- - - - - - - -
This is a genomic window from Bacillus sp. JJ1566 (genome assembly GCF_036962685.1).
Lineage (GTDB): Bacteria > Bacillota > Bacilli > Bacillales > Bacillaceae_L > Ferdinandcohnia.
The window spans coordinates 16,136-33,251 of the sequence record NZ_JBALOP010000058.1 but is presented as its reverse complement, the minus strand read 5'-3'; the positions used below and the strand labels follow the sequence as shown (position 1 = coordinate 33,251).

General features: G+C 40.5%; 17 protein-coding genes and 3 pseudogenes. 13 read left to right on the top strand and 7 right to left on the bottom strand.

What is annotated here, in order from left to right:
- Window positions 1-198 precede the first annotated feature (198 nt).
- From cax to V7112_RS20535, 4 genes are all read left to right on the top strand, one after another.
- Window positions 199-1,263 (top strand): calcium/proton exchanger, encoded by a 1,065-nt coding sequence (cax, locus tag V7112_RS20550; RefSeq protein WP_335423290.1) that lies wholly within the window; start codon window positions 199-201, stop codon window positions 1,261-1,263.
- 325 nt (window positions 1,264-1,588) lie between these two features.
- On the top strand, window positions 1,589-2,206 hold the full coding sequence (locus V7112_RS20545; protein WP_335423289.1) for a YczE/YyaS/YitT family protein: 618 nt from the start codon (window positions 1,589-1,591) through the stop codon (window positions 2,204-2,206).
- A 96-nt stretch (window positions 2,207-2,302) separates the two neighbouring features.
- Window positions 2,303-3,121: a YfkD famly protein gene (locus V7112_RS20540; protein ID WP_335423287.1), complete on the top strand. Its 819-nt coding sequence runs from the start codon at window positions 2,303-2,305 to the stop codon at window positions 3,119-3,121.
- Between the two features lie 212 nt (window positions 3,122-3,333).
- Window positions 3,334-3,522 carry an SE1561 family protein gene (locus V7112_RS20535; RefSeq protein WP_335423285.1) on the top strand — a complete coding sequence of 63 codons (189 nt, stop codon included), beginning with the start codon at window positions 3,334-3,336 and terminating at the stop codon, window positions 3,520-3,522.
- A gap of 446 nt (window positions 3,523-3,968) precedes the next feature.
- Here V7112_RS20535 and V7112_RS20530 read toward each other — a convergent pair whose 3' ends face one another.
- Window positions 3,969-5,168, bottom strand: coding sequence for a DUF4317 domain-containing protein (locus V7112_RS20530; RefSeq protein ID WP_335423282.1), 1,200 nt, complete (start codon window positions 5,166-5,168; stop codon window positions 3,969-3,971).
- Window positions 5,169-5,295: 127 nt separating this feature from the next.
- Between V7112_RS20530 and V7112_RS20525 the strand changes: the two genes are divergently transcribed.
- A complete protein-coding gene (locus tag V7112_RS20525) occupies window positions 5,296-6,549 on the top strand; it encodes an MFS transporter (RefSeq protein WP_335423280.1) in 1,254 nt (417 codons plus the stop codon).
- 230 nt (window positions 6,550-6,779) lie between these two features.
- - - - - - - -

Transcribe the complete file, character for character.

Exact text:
This is a genomic window from Bacillus sp. JJ1566 (genome assembly GCF_036962685.1).
Lineage (GTDB): Bacteria > Bacillota > Bacilli > Bacillales > Bacillaceae_L > Ferdinandcohnia.
The window spans coordinates 16,136-33,251 of the sequence record NZ_JBALOP010000058.1 but is presented as its reverse complement, the minus strand read 5'-3'; the positions used below and the strand labels follow the sequence as shown (position 1 = coordinate 33,251).

General features: G+C 40.5%; 17 protein-coding genes and 3 pseudogenes. 13 read left to right on the top strand and 7 right to left on the bottom strand.

What is annotated here, in order from left to right:
- Window positions 1-198 precede the first annotated feature (198 nt).
- From cax to V7112_RS20535, 4 genes are all read left to right on the top strand, one after another.
- Window positions 199-1,263 (top strand): calcium/proton exchanger, encoded by a 1,065-nt coding sequence (cax, locus tag V7112_RS20550; RefSeq protein WP_335423290.1) that lies wholly within the window; start codon window positions 199-201, stop codon window positions 1,261-1,263.
- 325 nt (window positions 1,264-1,588) lie between these two features.
- On the top strand, window positions 1,589-2,206 hold the full coding sequence (locus V7112_RS20545; protein WP_335423289.1) for a YczE/YyaS/YitT family protein: 618 nt from the start codon (window positions 1,589-1,591) through the stop codon (window positions 2,204-2,206).
- A 96-nt stretch (window positions 2,207-2,302) separates the two neighbouring features.
- Window positions 2,303-3,121: a YfkD famly protein gene (locus V7112_RS20540; protein ID WP_335423287.1), complete on the top strand. Its 819-nt coding sequence runs from the start codon at window positions 2,303-2,305 to the stop codon at window positions 3,119-3,121.
- Between the two features lie 212 nt (window positions 3,122-3,333).
- Window positions 3,334-3,522 carry an SE1561 family protein gene (locus V7112_RS20535; RefSeq protein WP_335423285.1) on the top strand — a complete coding sequence of 63 codons (189 nt, stop codon included), beginning with the start codon at window positions 3,334-3,336 and terminating at the stop codon, window positions 3,520-3,522.
- A gap of 446 nt (window positions 3,523-3,968) precedes the next feature.
- Here V7112_RS20535 and V7112_RS20530 read toward each other — a convergent pair whose 3' ends face one another.
- Window positions 3,969-5,168, bottom strand: coding sequence for a DUF4317 domain-containing protein (locus V7112_RS20530; RefSeq protein ID WP_335423282.1), 1,200 nt, complete (start codon window positions 5,166-5,168; stop codon window positions 3,969-3,971).
- Window positions 5,169-5,295: 127 nt separating this feature from the next.
- Between V7112_RS20530 and V7112_RS20525 the strand changes: the two genes are divergently transcribed.
- A complete protein-coding gene (locus tag V7112_RS20525) occupies window positions 5,296-6,549 on the top strand; it encodes an MFS transporter (RefSeq protein WP_335423280.1) in 1,254 nt (417 codons plus the stop codon).
- 230 nt (window positions 6,550-6,779) lie between these two features.